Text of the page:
Mrs. Henderson goes to Washington, part 1
Sometimes the surreal happens. For me it happened this summer in the form of an email with a captivating subject line: Two weeks in Washington?
Days later I had beefed up my wardrobe with business suits and was bound for D.C. I had an early morning flight — well, it was supposed to be early. The pilot actually left the cockpit to track down a group of students from Hollandale’s Simmons High School who failed to board. (Never seen that before.) Moments later one of that 17 squeezed into the window seat beside me and acknowledged he had never flown. He wasn’t much of a talker.
“Just some turbulence,” I assured him when things got bumpy.
“You can adjust your tray like this.”
Even when the Pentagon came into view during our approach at Reagan National, he barely craned his neck. Maybe it was nerves. Anyway, that was my last brush with Mississippi for quite a while (unless passing Thad Cochran in a hall counts.)
About now you’re probably wondering where the surreal part comes in. I guess the best way to explain it would be to tell you about the press pass I wore around my neck while I was on my trip — one that got me into the Senate news gallery, congressional hearings, and offices all over Capitol Hill. That’s pretty surprising stuff for a small-town girl like me, but it’s true. Not only did I have that press pass, but I also had a magazine assignment to go along with it. First, though, I had a few things to learn — like how to work the Metro and how to keep flats in my bag for all the walking a big city requires.
Thankfully, the veteran reporter charged with teaching me and three other writers the bureaucratic ropes really knew his way around. He quipped that as a journalist he had worked two combat zones — seven months in Iraq and 10 years in D.C.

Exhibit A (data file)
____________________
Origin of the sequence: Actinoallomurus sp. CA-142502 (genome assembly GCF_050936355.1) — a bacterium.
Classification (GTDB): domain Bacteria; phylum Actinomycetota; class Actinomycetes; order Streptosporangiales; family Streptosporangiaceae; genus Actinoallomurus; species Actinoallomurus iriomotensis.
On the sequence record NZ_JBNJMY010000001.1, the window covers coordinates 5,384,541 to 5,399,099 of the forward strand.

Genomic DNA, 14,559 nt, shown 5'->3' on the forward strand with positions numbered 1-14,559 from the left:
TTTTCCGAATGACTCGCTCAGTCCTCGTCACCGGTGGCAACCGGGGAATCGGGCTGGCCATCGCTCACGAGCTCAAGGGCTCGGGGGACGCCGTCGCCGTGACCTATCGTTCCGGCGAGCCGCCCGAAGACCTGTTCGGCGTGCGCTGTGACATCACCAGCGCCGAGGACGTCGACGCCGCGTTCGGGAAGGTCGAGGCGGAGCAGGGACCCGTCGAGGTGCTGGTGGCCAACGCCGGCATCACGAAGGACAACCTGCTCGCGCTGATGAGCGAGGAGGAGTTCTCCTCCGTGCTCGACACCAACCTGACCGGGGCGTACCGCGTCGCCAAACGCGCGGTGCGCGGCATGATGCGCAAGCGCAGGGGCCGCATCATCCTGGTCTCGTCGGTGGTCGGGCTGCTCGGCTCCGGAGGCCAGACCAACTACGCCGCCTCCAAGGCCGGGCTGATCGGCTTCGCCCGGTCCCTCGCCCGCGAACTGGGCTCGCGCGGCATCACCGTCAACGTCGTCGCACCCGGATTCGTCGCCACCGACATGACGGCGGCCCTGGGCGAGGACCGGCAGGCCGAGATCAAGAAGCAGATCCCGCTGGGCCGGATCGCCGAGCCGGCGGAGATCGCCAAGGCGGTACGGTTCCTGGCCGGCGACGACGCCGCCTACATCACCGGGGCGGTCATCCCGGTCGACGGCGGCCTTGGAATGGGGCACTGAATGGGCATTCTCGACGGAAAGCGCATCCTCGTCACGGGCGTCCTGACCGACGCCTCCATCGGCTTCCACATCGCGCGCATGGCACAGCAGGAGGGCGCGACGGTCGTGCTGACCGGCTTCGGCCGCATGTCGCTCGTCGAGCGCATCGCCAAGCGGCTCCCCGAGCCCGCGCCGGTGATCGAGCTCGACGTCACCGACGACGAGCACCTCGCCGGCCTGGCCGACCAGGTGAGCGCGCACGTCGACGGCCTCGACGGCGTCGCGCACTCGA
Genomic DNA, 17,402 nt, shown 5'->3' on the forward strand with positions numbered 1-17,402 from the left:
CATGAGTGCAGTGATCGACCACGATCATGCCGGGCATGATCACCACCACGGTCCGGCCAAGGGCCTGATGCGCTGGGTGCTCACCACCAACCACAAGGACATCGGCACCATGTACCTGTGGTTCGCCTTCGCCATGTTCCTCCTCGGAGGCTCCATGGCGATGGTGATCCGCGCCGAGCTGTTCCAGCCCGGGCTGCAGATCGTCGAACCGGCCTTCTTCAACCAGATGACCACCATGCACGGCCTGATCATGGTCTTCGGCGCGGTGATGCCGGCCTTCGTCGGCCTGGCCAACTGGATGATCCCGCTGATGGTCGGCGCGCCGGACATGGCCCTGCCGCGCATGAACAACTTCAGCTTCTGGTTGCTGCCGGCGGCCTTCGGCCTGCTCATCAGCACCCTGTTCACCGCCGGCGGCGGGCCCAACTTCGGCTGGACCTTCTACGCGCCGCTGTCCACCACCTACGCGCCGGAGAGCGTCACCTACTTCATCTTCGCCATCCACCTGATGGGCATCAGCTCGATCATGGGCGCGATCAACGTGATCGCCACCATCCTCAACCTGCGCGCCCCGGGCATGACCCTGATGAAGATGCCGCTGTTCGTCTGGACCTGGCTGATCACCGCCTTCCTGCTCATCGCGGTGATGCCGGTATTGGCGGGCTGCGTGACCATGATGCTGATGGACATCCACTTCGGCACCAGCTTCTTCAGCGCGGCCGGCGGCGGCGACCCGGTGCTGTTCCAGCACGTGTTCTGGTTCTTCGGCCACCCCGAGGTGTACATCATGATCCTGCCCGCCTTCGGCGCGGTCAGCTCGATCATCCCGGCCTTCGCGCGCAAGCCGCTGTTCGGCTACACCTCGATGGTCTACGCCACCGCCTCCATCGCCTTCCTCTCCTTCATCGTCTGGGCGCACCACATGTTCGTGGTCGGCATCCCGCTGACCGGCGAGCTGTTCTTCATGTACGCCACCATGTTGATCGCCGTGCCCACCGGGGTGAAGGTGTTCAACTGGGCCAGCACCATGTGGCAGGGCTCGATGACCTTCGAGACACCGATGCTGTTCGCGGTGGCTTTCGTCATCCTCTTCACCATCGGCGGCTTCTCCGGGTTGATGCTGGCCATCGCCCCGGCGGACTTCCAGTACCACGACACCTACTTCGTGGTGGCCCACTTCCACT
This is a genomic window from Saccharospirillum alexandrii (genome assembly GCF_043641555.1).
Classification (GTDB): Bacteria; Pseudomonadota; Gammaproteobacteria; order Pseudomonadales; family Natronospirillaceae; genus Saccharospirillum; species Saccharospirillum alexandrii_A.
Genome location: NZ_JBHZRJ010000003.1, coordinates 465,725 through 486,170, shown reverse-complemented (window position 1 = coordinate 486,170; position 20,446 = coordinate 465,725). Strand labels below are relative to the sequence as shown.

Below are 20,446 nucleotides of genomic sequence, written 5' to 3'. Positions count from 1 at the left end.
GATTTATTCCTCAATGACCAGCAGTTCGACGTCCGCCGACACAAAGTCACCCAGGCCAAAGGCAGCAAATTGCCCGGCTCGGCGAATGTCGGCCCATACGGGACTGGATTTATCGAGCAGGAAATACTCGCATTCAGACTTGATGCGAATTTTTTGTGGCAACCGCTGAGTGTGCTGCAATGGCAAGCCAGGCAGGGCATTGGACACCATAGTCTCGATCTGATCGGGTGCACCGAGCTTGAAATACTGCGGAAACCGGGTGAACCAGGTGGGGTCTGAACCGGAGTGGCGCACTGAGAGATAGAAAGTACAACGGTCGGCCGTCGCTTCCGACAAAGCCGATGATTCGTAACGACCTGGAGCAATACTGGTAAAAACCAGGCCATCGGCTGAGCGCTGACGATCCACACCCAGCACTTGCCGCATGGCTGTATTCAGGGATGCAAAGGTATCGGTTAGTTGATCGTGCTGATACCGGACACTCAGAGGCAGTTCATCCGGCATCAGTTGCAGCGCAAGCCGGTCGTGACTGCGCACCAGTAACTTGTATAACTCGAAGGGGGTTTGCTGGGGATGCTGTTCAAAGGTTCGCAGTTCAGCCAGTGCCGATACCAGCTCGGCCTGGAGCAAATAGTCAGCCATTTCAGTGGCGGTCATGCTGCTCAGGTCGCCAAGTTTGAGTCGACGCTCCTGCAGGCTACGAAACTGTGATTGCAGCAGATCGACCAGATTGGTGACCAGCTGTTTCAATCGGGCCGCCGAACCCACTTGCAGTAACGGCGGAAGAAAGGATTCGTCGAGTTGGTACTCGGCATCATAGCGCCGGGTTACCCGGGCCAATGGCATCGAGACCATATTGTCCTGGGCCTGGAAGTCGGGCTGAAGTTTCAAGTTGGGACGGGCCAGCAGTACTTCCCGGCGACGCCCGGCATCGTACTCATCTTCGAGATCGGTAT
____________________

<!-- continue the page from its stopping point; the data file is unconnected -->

“Covering Washington is hard on your heart,” he said at our very first meeting, pausing for a long sip of his black coffee. “It’s like getting your love of American history gut-punched every day.”
I came to understand some of what he meant as I sat in on committee meetings where special interests reigned and listened to the Comey hearing unfold. Most noticeably, I observed a huge age disparity — lots of young aides (some not old enough to rent a car) whispering in the ears of our white-headed congressmen. It’s these young whippersnappers who do most of the gatekeeping for politicians — managing their offices, schedules and even their words. What’s up with that?
I could also say a bit about what it’s like to watch Mississippi’s congressmen up close, but that might not go over too well. Instead, I’ll tell you that the marble on the steps at the Capitol is worn into dips from centuries of use. You can stand on a plaque that marks the spot where John Quincy Adams sat during meetings of the House of Representative. In Senate offices in the Russell Building there are light bulbs that turn red when a vote is coming up on the floor.
And on Tuesdays at the Capitol, congressmen have what is described as a pre-game meal and locker room talk before the big game. They discuss strategies, then come out onto the second floor and talk it up before the press. I stood in the mix of reporters and cameramen just feet away from Majority Leader Mitch McConnell as he tried to explain the health care reform efforts. Later, the crowd gathered around Sen. Patrick Leahy as he walked from the hall to the elevator. They surrounded him on every side in a tight circle, microphones and lights dangling from poles overhead. While the huddle moved forward, inch by inch, he made his remarks and they got their soundbites.
And I got an education. What a power trip for our elected officials: They have a Washington Post reporter waiting at their elbow to quote their every thought and a black Suburban (with special tags) waiting curbside to whisk them away when they’re done. It would take a strong person to withstand that kind of ego candy. No wonder so many of them find it hard to think of returning to regular life.
More on my trip to D.C. next week.
Kim Henderson is a freelance writer. Contact her at firstname.lastname@example.org.